What is the main innovation of the screening software in terms of how it works as opposed to what it can do?

“How it works” encompasses placing the drops differently on the substrate in order to work around common inkjet artefacts. The innovation is therefore in the algorithms used to generate the screens.

Advanced Inkjet Screens are standard in the ScreenPro screening engine


ScreenPro™ makes a real impact on those hard-to-solve killer jobs

By Tom Mooney, product manager for Global Graphics Software

I’ve just returned from a road trip in the US to inkjet press manufacturers who are all interested in using ScreenPro.

The meetings have gone in a very similar manner with the opening line: “We have a print shop that wants to print this job, but take a look at this area.” They point to an area of the image, usually in the shadows, and it is either a muddy brown mess or crusty and flaky, the typical ‘orange peel’ effect. We all agree the print is unacceptable and cannot be sold, so we discuss what can be done.

Firstly, we look at the ink limitation, but this kills the color saturation in the rest of the print. We look at color management and under color removal, but this only moves the problem to a different area on the image.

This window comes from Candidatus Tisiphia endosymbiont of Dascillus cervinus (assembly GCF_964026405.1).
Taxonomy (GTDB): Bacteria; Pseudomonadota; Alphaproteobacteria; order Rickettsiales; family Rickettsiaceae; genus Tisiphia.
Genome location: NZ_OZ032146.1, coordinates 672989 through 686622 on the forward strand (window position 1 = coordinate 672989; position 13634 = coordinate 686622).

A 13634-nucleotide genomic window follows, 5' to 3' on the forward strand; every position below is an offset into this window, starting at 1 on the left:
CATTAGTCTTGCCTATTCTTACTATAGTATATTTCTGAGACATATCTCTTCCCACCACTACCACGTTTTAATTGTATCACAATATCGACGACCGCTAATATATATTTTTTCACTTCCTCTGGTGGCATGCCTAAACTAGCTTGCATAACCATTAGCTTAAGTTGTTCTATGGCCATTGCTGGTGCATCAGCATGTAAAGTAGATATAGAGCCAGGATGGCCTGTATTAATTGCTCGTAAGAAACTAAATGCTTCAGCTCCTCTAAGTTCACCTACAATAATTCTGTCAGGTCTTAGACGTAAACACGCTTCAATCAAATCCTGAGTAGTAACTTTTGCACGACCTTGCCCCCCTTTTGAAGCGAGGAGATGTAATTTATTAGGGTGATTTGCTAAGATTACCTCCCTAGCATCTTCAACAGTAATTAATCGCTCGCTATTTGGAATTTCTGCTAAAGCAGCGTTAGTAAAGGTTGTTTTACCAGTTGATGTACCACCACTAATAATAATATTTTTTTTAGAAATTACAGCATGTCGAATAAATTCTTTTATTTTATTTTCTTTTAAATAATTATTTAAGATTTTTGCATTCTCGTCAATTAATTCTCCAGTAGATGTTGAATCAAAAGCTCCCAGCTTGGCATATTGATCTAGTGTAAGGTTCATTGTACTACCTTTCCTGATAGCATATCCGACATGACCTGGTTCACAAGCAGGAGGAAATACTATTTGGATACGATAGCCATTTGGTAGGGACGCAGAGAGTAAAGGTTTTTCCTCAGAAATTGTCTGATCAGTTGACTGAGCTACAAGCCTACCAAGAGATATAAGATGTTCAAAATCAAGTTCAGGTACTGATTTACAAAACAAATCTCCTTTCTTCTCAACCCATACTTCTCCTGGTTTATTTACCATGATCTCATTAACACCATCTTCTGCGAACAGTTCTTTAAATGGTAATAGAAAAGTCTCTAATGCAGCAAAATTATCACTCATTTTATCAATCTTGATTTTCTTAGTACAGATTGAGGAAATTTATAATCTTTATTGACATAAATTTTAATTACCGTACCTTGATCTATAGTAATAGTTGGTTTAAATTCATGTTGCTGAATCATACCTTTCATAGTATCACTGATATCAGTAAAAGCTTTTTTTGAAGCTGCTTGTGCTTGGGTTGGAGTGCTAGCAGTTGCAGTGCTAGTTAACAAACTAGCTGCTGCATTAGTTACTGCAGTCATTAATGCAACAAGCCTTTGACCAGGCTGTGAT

Then we see what ScreenPro can do.

We try our Advanced Inkjet Screens™ and use Pearl screen on the muddy mess and Mirror on the orange peel. This does the trick and makes the prints acceptable, so the print shop can sell that print job.

As long as this quality threshold is met the customer is happy. This quality is achieved by a combination of hardware, media and ink and software. Color management is only part of the story with the software – ScreenPro makes a real impact on those hard-to-solve killer jobs.

ScreenPro’s Advanced Inkjet Screens solve two common problems: Mirror avoids orange peel mottle on non-absorbent, poorly wettable substrates and Pearl counteracts streaking on reasonably absorbent and/or wettable substrates
ScreenPro’s Advanced Inkjet Screens solve two common problems: Mirror avoids orange peel mottle on non-absorbent, poorly wettable substrates and Pearl counteracts streaking on reasonably absorbent and/or wettable substrates